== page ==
The angle of plane AA and axis X-X is preferably from 10 to 50, and core 10 is preferably rotated about 2 to 10 per single winding of the tubular conduit.

Alternatively, layers of sealing can be continuously applied as the core is wound to provide an improved seal of all strand windings. Preferably, quick sealants are used in this instance.

In FIGS. 3 and 4 the multiple crossing layers of tubing 11 are shown only in diagrammatic manner, with extra layers eliminated for purposes of clarity.

After curing of the sealant, a longitudinal section of core 10 appears as in FIG. 6. Core 10 is shown as a cylindrical section having pores 22 to permit fluid flow through the core. The windings of tubing 11 are shown to run at an angle to the plane of the cross section, but it should be noted that they run from end to end of the of the core, as indicated in FIG. 3. The potting bands 16 at the ends of the core throughly encase the wound conduit 11 and provide a fluid tight seal with core 10.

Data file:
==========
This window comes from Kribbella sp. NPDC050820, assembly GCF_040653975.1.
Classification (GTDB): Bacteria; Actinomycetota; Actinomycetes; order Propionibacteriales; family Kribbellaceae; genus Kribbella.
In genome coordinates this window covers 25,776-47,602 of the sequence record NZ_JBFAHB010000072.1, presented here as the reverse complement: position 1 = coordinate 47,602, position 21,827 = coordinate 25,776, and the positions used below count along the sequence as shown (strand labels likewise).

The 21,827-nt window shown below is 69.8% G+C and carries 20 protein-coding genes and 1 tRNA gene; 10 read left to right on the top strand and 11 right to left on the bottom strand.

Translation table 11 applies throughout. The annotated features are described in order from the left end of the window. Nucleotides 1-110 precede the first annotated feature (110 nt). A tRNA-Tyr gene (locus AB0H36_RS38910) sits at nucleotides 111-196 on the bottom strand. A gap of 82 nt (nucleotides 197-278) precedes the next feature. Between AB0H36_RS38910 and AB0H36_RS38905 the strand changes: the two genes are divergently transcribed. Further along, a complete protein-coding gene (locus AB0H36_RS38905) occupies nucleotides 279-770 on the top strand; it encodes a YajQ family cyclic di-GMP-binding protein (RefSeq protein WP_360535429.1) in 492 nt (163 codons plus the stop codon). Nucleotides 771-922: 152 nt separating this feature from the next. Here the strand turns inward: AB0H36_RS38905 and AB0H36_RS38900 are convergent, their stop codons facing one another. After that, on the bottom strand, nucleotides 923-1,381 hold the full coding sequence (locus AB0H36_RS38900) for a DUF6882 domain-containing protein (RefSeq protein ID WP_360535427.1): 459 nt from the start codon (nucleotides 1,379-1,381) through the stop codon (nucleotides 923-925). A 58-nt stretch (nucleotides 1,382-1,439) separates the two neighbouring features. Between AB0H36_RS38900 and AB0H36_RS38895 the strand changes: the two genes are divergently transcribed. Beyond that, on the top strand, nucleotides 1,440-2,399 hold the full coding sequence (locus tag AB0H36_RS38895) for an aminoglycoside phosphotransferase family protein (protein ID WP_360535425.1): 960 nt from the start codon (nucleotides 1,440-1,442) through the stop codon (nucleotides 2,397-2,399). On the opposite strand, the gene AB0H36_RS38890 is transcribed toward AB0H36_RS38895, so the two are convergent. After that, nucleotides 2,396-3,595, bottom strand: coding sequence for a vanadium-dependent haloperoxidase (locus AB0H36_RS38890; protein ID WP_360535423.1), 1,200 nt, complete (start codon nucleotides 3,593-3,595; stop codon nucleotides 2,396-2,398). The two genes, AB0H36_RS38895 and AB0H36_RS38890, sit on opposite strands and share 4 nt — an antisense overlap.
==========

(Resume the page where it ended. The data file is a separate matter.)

Referring to FIG. 5, a magnified view of the first set of windings 14 and the second set of windings 17 is shown in magnified form, to show how the individual adjacent windings of conduit in the same layer are generally parallel to each other, and individual adjacent windings of conduit in adjacent layers define an angle to each other. When wound in accordance to the method described above, any number of strand layers are provided with the alternating angular orientation to provide a structure as shown but in any desired thickness. This alternating layer arrangement provides flow channels for fluid on the exterior of conduit 11 having a very low resistance and highly desirable flow characteristics without the use of spacers between the windings of conduit 11.

FIGS. 4 and 7 show how the ends transverse to the conduit windings are out after curing of sealant bands 16 to leave portions 24 of sealant bands 16 in place to secure the longitudinally extending individual conduit sections 26 created by the cutting operation. Simultaneously, the cutting operation opens the individual conduit sections 26 at each end to provide a plurality of flow channels through the bores 27 of sections 26 running longitudinally of core 10.

An end view of the conduit sections 26 is shown in FIG. 11 in detailed view.